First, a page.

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Title: Are optimum currency area (OCA) theory criteria endogenous to regime change? : the case of the economic and monetary union (EMU) before and after 1999
Author: Chukwuemeka, Victor
Awarding Body: University of Greenwich
Current Institution: University of Greenwich
Date of Award: 2013
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Abstract:
The study aims to establish whether or not the Optimum Currency Area (OCA) theory criteria are endogenous to regime change. To reach this aim I used data on eleven of the Economic and Monetary Union (EMU) countries, the United Kingdom (UK) and the United States (US), and I investigate two linked issues: the first is related to the OCA preconditions and it addresses the questions: if and to what extent the EMU members had satisfied the fulfilment OCA theory criteria before they joined the EMU; the second is related to the working of an OCA and it addresses the question of whether or not EMU membership has prompted a process of endogenous convergence. In particular, I examine whether adjustments have taken place through real wages or unemployment channels both before and after the establishment of the EMU in 1999 and the extent of convergence between the EMU members. I compare the findings of the EMU members versus the two non-EMU countries: the UK and the US. The comparison is carried out using two sets of indicators, each of which measures different aspects of OCA dimensions: the first set of indices measures the degree of convergence/divergence reached before and after 1999 and the extent of the endogenous convergence process prompted by the OCA; this set includes indices such as the correlation coefficient, the cross-country coefficient of variation, the asymmetry index and the persistence index. The second set of indicators comes from the econometric estimates and analysis of vector error correction and reduced-form VAR models, impulse response functions and variance decomposition; these indicators enable me to compare the responses of each national economy to relative demand, relative supply and policy shocks, and to compare the time persistence of these responses before and after the EMU. These indicators also allow identifying differences across the EMU national economies in terms of degree of convergence and divergence pre and post OCA. From these examinations I conclude that: (i) before 1999, the EMU members did not satisfy a large number of the OCA pre-requisites even though these economies tended to be more compliant with such criteria than non EMU countries such as the UK and the US; (ii) before 1999, there was an evident difference in the degree of OCA-compliance between a core group of members consisting of Germany, Italy, France and the Netherlands and a peripheral group consisting of Belgium, Ireland, Austria, Finland, Greece, Portugal and Spain; (iii) the establishment of the EMU has constituted a regime change that instigated an endogenous convergence process for some but not all of the EMU members, particularly in the labour market for countries such as Austria, Belgium, Finland, Germany, Ireland, Portugal and Spain mainly due to policy coordination; (iv) the process of endogenous convergence has been stronger and faster with respect to business cycle and the competitive index, with a discernible tendency for the nominal rather than real adjustment in international trade and the labour market variables; (v) however, the evidence of endogenous convergence has not been strong enough to eliminate differences between the core and peripheral members of the EMU – mainly because of faster convergence across the former group relative to the latter and because of more nominal rather than real channel-based adjustments across countries.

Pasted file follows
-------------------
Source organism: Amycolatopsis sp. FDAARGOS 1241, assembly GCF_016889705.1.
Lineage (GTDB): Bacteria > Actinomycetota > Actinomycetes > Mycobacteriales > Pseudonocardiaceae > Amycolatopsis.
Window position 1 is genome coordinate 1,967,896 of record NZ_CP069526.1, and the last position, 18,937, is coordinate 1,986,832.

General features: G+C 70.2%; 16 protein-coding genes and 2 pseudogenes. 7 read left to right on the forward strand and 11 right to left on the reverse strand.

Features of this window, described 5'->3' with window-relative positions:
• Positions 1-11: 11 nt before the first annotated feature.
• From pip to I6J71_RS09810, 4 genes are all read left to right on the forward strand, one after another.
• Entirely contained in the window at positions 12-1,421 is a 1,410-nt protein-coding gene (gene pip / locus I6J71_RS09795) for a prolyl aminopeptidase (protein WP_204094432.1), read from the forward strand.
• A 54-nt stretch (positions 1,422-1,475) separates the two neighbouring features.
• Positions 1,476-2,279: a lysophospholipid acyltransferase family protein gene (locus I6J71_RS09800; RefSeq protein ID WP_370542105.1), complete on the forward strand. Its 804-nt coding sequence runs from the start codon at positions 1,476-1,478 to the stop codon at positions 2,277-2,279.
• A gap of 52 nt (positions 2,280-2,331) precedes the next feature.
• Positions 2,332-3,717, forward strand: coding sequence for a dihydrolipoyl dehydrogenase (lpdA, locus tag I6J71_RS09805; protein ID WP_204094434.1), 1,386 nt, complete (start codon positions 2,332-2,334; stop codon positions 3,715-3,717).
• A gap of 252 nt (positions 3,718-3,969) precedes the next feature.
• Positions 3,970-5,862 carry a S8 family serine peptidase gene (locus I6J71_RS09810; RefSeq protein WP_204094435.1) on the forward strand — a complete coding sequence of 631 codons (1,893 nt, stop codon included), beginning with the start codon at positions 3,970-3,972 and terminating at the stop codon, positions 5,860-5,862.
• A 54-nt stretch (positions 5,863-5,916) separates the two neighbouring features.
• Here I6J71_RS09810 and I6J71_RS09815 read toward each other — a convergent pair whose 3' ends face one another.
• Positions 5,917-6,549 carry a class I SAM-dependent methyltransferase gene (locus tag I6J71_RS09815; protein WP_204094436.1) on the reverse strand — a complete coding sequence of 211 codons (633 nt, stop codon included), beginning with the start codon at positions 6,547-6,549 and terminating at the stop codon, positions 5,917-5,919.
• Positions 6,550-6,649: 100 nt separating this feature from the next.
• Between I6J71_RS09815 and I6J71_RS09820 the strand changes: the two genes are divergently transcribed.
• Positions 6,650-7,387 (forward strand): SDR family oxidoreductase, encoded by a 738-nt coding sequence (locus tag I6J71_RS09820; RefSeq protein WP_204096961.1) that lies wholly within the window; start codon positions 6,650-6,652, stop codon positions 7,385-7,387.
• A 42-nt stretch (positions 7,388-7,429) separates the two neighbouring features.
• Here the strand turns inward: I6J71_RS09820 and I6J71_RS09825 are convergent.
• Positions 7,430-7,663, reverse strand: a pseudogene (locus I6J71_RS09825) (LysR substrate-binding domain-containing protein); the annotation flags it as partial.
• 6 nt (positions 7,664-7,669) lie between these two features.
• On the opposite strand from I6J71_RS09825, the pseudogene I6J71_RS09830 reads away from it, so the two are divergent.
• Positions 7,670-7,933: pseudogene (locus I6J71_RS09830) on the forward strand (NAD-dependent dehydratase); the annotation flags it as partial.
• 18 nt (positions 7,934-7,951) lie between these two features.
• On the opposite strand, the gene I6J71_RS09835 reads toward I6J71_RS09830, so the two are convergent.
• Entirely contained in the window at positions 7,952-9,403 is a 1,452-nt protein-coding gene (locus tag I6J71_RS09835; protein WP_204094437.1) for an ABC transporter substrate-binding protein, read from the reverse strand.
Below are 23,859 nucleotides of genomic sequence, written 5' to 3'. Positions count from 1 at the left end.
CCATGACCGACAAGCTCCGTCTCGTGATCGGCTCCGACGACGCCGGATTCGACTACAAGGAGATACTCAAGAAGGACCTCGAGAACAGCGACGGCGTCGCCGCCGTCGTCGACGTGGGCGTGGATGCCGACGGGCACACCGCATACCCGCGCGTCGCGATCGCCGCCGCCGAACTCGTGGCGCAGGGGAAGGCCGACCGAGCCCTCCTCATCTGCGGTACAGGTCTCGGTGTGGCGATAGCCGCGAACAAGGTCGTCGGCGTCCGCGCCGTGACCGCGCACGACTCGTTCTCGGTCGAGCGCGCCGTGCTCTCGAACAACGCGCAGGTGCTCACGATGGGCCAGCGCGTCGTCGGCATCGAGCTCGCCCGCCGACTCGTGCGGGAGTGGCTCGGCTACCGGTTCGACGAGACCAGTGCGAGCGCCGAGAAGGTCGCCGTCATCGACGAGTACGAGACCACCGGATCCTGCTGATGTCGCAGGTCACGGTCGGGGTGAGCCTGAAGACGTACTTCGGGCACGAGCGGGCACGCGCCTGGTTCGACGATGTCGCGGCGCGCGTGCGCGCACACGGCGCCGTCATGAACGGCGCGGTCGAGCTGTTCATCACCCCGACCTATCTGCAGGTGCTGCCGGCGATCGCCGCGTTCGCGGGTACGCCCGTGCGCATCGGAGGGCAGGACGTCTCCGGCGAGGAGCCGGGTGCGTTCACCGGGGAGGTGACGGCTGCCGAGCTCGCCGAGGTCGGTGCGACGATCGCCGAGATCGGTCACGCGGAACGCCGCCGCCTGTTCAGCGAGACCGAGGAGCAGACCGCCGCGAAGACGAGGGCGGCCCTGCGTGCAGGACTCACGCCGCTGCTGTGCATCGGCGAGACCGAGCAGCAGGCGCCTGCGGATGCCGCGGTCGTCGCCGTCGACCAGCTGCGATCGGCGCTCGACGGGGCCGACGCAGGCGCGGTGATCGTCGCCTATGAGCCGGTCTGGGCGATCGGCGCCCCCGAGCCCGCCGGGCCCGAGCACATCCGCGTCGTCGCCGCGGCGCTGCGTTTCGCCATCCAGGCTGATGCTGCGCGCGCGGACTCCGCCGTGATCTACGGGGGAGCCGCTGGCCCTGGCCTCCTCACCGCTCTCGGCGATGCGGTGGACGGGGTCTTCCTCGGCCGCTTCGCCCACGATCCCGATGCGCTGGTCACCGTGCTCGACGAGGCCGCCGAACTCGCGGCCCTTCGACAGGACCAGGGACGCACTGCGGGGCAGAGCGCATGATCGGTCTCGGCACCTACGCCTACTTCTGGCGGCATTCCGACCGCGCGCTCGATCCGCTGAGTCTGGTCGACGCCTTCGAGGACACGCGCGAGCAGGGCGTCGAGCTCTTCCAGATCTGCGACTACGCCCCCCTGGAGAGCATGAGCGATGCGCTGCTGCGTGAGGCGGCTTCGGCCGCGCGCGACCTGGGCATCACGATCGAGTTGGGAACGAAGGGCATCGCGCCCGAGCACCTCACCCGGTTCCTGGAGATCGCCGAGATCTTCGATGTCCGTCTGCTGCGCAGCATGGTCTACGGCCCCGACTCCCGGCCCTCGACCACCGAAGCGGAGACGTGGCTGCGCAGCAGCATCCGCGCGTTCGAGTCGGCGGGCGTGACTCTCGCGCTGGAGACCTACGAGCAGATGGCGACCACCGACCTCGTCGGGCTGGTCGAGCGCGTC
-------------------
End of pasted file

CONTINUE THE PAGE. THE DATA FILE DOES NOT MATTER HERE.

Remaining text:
Supervisor: Ugur, Mehmet; Mehari, Tesfa Sponsor: Not available
Qualification Name: Thesis (Ph.D.) Qualification Level: Doctoral
EThOS ID: uk.bl.ethos.616547  DOI: Not available
Keywords: HG Finance
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